"As of right now, you can go to the store and you can get food, you can fill your gas tank up.

"But if they enact martial law you're not going to be allowed out at all."

He also believes there is possibility of riots and civil unrest as people deal with economic hardship, increased stress levels and lack of supplies.

"If anything in the supply chain gets cut down to where people can't get what they need, they're going to panic, when they can't access  money in their banks or fill their cars up – they're going to freak out," he said.

"And what do stupid people do? They feel they are entitled and they go and steal from other people, people seen as weaker or elderly or young and stuff.

"I hope that doesn't happen but we've seen in history that these scenarios can happen, look at Ferguson, Missouri where people didn't agree on certain things and they went around burning buildings and businesses just to get their point across."

Major Pague said his company – and other state militias around the US – are trained to help deal with civil unrest – and are willing and able to step in and support law enforcement should the need arise.

"We do do a lot on how to deal with civil unrest such as scenarios mapped up and stuff like that… how to deal with things with weapons and also hand to hand because you may not be able to use a weapon in certain situations," he said.

"You have to learn how to keep somebody down without hurting him hopefully and subdue them and keep them under your control, put them in zip tie handcuffs or whatever if they're being unruly.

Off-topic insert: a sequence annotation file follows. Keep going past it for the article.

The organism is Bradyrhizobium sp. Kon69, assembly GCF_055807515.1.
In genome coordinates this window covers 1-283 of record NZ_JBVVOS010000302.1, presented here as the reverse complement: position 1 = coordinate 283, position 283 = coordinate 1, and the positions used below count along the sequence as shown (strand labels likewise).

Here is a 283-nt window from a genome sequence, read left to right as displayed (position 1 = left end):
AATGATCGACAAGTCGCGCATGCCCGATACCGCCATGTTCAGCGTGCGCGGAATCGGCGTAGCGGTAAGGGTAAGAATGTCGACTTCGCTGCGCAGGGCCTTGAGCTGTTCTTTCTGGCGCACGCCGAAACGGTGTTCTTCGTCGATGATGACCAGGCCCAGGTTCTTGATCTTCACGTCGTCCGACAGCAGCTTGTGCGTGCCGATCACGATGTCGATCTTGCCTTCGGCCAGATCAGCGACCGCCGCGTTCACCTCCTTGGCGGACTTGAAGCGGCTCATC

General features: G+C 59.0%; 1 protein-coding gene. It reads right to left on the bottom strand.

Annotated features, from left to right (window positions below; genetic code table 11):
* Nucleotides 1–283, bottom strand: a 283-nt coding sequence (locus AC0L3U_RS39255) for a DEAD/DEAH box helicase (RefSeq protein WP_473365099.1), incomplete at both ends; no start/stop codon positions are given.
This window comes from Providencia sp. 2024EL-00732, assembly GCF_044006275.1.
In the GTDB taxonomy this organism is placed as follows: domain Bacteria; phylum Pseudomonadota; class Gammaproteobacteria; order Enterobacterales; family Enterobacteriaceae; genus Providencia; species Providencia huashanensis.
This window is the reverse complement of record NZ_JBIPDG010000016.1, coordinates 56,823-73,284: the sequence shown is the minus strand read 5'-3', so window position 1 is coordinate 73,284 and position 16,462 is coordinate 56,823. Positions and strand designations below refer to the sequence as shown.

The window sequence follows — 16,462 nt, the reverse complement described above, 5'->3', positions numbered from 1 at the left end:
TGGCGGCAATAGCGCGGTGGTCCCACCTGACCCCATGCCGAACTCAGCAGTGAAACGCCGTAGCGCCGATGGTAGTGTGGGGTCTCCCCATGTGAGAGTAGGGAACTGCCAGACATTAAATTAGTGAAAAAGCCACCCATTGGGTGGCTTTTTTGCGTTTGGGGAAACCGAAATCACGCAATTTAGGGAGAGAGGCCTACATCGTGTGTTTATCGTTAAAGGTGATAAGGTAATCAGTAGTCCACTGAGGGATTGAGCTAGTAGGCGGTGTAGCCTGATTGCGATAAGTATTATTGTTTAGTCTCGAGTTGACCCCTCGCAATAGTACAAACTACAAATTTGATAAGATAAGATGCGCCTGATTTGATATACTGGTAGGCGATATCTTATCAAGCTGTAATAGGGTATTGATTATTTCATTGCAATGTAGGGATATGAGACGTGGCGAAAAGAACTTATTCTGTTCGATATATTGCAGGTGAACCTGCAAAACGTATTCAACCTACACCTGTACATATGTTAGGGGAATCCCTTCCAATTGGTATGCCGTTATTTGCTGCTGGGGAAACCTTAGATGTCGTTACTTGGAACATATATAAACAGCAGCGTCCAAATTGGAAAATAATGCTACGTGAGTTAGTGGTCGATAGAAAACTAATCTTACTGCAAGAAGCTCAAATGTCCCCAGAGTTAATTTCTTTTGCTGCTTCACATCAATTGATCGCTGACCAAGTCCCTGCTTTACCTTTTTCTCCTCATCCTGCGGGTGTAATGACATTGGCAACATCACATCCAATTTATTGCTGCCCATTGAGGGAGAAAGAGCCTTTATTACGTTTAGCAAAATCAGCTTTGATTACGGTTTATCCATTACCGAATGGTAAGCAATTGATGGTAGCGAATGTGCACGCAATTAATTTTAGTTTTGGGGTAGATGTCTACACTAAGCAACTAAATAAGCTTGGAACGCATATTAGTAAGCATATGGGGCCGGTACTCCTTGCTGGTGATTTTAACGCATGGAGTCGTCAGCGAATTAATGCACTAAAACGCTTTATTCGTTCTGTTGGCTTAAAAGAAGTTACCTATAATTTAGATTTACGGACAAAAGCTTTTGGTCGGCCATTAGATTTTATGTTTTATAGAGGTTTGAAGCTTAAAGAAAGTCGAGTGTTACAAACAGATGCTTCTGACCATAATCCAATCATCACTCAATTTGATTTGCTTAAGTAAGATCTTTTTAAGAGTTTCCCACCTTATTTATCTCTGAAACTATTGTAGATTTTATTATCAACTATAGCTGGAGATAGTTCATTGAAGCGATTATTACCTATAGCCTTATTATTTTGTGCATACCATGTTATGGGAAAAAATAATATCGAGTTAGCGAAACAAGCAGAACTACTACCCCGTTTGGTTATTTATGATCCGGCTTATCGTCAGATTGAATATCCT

"But we're not going to do anything against our law enforcement."

While the California State Militia hopes that the upturn in inquiries will lead to more members – Major Pague said they have to be careful to background check everybody.

All new recruits must undergo a stringent background testing, interviews as well as completing FEMA training – before undertaking in-depth training with their local company.

"We are very well trained. As an organization, we train monthly, every third weekend we spent a whole weekend," Major Pague said.

"It's like in the reserves of the military, we go out and spend a whole weekend out there, turning out different scenarios and then in between that squads do homework."

He said they had to be careful as they do often attract inquiries from conspiracy theorists or people with bad motives.

“We are trying to change the perception of the word militia," he said.

"Of course there are bad militia groups out there that stand for different things but we have strict rules, guidelines and operational procedures.

"People in our organization are not allowed to do rogue things. We're not anti-government and the organization is non-partisan.

"We would never try to over throw the government – that's stupid. Even though we have hundreds of members we don't stand a chance. The role of the modern day militia is that we're the state guard.

"We don't like to be labelled as a paramilitary group – that's against the law – we are an elite community emergency response team.

"We're not there to replace the military but we are here to protect our communities and our state.

"Of course if the government decided to come through here and take all our weapons from us, they might have a bit of a problem, but that's not what we're looking at here, we want to be partners not foes."